You weigh 1% less at the equator than at the poles. Earth’s spin is trying to fling you off like being on the outer edge of a merry-go-round. How would you quantify the effect, and differentiate between the poles and equator? I’m sometimes thinking of ways to help flat earthers re-embrace science and this came to mind.
We can calculate the effect from earth’s radius and its spin rate. Someone who weighed 200 pounds at the poles would weigh about 198 pounds at the equator. Don’t worry about gravitational density and the oh-so-slightly flattened shape of our earthly orb.
Measuring the Effect
You don’t have to go to extremes to measure the effect. You weigh less in Miami than New York city, for example, but it’ll be a smaller number.
- Find your latitude on Google maps mobile. Zoom in, then press and hold a point. Most times it will show latitude and longitude although you may have to try different locations that aren’t an address. The first number is latitude which is what we’re after. For example, right now I’m in Memphis, TN which is about 35 degrees North Latitude.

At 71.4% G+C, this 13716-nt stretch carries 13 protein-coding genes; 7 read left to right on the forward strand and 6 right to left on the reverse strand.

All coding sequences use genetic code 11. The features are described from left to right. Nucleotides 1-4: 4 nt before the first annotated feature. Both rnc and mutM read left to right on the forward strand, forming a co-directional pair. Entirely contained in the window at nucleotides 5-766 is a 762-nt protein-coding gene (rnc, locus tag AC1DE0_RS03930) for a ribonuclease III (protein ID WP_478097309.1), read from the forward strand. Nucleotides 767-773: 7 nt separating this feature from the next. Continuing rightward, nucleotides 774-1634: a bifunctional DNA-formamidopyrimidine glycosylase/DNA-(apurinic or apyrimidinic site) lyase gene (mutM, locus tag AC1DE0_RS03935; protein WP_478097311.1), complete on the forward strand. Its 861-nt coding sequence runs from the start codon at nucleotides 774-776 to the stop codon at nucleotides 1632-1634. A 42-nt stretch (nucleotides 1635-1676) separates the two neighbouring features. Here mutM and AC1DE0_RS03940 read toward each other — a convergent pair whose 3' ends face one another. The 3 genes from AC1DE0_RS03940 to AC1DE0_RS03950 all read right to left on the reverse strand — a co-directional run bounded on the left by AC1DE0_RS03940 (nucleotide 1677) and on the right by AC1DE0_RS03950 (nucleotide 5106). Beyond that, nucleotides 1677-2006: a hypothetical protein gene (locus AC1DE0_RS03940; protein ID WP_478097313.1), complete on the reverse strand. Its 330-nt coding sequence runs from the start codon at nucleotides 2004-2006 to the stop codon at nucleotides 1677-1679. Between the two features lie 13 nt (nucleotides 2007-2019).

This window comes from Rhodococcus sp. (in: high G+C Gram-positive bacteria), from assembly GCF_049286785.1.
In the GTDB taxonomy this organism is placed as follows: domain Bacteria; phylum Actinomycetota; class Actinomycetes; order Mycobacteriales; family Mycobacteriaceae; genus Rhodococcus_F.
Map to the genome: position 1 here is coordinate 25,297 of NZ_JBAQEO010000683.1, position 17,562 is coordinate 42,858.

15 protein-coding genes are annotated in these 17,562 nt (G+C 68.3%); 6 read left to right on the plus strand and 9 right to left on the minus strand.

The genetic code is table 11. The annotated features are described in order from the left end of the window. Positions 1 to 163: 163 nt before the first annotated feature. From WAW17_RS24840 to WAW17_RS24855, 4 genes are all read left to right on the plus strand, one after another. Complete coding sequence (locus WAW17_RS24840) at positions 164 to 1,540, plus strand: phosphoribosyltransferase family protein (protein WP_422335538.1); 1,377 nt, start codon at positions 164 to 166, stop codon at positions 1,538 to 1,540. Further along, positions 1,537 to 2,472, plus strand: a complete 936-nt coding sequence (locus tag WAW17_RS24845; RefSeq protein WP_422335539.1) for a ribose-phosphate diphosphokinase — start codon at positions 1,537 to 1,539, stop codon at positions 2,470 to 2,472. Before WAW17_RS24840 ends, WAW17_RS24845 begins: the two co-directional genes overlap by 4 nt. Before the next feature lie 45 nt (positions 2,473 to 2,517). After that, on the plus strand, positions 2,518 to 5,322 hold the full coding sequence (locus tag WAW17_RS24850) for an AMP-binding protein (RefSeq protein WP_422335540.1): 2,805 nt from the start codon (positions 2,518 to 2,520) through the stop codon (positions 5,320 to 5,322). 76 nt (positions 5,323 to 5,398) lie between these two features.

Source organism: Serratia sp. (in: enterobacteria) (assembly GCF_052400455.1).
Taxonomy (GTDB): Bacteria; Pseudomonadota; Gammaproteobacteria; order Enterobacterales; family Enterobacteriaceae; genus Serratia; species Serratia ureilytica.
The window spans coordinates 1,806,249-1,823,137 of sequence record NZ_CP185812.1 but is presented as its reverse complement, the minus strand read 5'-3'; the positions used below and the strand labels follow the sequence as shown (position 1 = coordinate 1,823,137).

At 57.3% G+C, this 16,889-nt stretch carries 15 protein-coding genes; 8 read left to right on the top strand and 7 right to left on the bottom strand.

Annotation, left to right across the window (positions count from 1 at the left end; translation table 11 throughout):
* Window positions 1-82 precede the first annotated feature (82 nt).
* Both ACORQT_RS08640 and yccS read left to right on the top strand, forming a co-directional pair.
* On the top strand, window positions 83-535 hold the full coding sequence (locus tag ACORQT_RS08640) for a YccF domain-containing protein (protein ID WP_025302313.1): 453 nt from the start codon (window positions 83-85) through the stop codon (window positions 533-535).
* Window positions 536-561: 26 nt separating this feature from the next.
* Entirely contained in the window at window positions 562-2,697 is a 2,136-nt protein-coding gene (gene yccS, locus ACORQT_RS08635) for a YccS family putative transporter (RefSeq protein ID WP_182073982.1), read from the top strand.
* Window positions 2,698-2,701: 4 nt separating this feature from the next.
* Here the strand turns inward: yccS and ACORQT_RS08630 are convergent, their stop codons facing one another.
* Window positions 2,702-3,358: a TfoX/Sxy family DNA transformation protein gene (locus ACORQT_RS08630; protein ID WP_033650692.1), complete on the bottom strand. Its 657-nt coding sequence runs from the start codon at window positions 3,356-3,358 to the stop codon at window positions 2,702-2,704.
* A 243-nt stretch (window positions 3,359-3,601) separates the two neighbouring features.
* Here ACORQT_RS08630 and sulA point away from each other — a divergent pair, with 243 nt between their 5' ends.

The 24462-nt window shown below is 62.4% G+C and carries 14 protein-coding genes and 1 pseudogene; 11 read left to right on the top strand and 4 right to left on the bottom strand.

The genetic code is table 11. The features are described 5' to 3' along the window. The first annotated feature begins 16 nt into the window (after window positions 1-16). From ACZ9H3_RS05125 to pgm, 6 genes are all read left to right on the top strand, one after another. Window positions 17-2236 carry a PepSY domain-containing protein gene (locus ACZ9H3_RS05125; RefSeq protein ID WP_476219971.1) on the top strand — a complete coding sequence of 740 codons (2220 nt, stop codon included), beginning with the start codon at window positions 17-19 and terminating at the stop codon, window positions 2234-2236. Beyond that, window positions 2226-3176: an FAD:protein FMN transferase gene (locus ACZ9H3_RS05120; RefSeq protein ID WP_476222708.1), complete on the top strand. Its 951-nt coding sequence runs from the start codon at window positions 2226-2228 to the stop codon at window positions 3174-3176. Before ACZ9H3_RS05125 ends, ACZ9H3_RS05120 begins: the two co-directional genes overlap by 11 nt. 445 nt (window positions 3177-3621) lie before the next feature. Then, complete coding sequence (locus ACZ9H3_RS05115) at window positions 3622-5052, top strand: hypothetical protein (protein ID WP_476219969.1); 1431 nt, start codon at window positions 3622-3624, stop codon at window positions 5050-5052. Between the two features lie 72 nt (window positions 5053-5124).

- What’s 1% of your weight? For a 200 pounder it’s 2 pounds. We’ll call that the weight difference.
- Find the effect amount at your latitude. It’s 1% at the equator decreasing to 0% at the poles. Type “cos xx degrees” (in our example that’s “cos 35 degrees”) into Google’s search bar.
- Multiply effect amount (0.81915) by weight difference (2 pounds) to see more exactly how much less you’ll weigh at this latitude than the pole.
Our 200 pounder in Memphis would have a weight difference of about 1.6 pounds. So he would weigh 1.6 pounds more in Memphis than at the poles.
You could do this for Anchorage, AK that is a lot closer to the North Pole which is at 61° N latitude. Cos 61° = 0.48 x 2 pounds = 0.96 pounds. So about a pound less there. 200 pounds at the pole, 199 pounds at Anchorage, 198.4 (200 – 1.6) pounds in Memphis, and 198 pounds at the equator.
There you have it. Sleep well.